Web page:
The art of Ellen Gallagher
The Tate Museum in London has Afrofuturism on its list of art terms. Visitors to its website can sample some of the work of Ellen Gallagher, who is considered one of the leaders in this art movement. Her works such as Afro Puff, 1996; DeLuxe, 2004; and Bird in Hand, 2006 are highly acclaimed and are influenced by her African-American and Irish heritage. In a 2017 article for Gagosian Quarterly magazine, Gallagher tells curator Adrienne Edwards about two experiences she had while at art school that shaped her artistic expression:
- She attended a poetry reading by the science fiction Grand Master Samuel R. Delany. Gallagher said watching how the audience members reacted to the poets’ words inspired her to create works of art that seek to evoke similar emotions.
- At another point, she came across a student protest on the French Caribbean island of Martinique, an event which felt like her first time as an adult in both Europe and Africa.
Last summer, Gallagher’s work was exhibited at the The Power Plant Contemporary Art Gallery in Toronto. Hopefully, she will have more local showings going forward. It would be an inspiring field trip.
African-American science fiction: Delany, Butler & more
Samuel R. Delany is considered one of the most accomplished writers in African-American science fiction. He began his career early, writing his first novel, The jewels of Aptor, at the age of 19. He wrote 10 of his 20 bestselling novels by the time he was 26. Some of his most celebrated works include Babel-17, 1966; Dhalgren, 1975; and his body of work is well recognized:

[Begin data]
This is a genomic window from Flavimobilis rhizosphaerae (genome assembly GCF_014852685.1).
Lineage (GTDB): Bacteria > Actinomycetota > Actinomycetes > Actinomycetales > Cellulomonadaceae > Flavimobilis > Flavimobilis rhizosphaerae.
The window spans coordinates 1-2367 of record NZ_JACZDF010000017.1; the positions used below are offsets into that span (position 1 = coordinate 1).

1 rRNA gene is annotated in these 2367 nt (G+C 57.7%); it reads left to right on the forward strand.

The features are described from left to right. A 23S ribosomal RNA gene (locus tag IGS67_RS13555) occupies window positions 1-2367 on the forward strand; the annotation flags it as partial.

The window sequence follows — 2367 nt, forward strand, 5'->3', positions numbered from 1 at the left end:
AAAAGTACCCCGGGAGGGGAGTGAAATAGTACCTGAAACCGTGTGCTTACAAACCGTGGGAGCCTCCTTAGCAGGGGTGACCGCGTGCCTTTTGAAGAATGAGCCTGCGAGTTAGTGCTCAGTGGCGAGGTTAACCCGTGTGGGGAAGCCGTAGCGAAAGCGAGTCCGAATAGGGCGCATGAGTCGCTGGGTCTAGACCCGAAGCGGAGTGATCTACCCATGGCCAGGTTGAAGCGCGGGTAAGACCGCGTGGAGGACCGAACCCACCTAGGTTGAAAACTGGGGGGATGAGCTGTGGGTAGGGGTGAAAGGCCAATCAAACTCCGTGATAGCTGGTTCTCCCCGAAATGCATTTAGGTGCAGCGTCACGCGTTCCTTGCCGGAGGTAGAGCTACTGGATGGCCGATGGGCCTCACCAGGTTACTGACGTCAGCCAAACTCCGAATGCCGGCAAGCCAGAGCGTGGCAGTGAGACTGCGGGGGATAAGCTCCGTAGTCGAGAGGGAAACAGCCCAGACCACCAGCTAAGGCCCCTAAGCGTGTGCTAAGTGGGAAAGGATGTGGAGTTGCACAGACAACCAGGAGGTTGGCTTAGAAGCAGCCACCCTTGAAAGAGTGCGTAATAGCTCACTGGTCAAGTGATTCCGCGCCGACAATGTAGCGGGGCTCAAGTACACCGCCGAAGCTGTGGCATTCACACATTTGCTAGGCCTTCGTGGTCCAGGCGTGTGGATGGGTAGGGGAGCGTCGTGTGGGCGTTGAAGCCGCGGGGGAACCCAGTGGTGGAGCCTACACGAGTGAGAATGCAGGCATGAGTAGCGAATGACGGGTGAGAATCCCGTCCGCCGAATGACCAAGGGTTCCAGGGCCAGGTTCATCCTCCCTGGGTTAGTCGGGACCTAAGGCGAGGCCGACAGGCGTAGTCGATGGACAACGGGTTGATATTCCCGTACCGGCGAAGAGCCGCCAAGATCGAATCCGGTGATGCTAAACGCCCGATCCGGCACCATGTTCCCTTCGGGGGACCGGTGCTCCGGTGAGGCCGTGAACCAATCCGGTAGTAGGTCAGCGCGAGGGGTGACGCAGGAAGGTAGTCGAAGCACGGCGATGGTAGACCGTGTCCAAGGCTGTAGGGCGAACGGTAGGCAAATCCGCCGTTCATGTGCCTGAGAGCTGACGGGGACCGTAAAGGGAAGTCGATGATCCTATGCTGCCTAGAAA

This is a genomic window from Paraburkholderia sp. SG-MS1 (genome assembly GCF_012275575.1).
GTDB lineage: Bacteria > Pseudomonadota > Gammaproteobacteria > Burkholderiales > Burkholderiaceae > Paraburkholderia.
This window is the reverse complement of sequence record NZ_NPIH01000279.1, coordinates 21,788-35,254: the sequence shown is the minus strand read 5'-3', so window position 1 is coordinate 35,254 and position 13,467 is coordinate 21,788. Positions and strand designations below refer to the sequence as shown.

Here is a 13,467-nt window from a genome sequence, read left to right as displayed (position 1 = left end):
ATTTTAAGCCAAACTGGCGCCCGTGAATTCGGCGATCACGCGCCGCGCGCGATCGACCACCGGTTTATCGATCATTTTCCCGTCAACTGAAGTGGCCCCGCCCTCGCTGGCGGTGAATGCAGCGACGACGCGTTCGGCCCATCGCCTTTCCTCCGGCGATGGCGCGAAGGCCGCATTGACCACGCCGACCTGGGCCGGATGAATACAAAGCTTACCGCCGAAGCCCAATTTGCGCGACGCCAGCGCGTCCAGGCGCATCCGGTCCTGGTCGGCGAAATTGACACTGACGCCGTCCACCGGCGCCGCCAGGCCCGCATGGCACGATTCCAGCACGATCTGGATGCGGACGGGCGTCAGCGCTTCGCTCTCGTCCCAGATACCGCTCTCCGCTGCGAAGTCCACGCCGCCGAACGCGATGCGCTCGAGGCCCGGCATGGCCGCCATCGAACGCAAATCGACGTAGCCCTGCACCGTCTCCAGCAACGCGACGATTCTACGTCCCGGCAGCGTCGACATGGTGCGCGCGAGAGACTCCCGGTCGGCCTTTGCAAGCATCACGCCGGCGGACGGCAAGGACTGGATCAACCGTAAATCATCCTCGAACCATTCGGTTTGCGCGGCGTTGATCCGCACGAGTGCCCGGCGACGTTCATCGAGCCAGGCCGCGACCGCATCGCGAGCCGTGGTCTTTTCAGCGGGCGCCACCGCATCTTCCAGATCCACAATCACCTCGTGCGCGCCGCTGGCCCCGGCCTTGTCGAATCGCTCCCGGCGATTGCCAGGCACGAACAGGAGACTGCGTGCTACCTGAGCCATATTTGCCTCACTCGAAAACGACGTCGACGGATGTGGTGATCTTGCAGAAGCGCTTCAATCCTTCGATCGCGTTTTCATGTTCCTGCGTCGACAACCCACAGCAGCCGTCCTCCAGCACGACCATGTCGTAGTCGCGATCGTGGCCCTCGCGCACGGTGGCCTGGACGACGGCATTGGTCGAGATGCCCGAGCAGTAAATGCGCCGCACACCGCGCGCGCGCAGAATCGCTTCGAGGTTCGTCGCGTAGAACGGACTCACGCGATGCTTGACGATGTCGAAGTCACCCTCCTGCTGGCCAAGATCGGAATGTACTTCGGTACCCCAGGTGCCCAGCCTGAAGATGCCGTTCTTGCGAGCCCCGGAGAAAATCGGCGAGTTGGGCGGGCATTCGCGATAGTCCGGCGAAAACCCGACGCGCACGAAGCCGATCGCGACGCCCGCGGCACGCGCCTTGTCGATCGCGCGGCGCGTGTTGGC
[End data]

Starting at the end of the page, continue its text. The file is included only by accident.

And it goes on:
- He was inducted into the Science Fiction Hall of Fame in 2002.
- In 2010, he received a lifetime achievement award from the University of California in memory of J. Lloyd Eaton.
- In 2014, he received the Damon Knight Grand Master Award from the Nebula Committee of Science Fiction and Fantasy Writers of America.
In an interview with The Paris Review, Delany was asked a question posed by another critically acclaimed African-American science fiction writer, Octavia Butler: “What good is science fiction to black people?” His response was “Science fiction isn’t just thinking about the world out there. It’s also thinking about how that world might be—a particularly important exercise for those who are oppressed, because if they’re going to change the world we live in, they—and all of us—have to be able to think about a world that works differently.”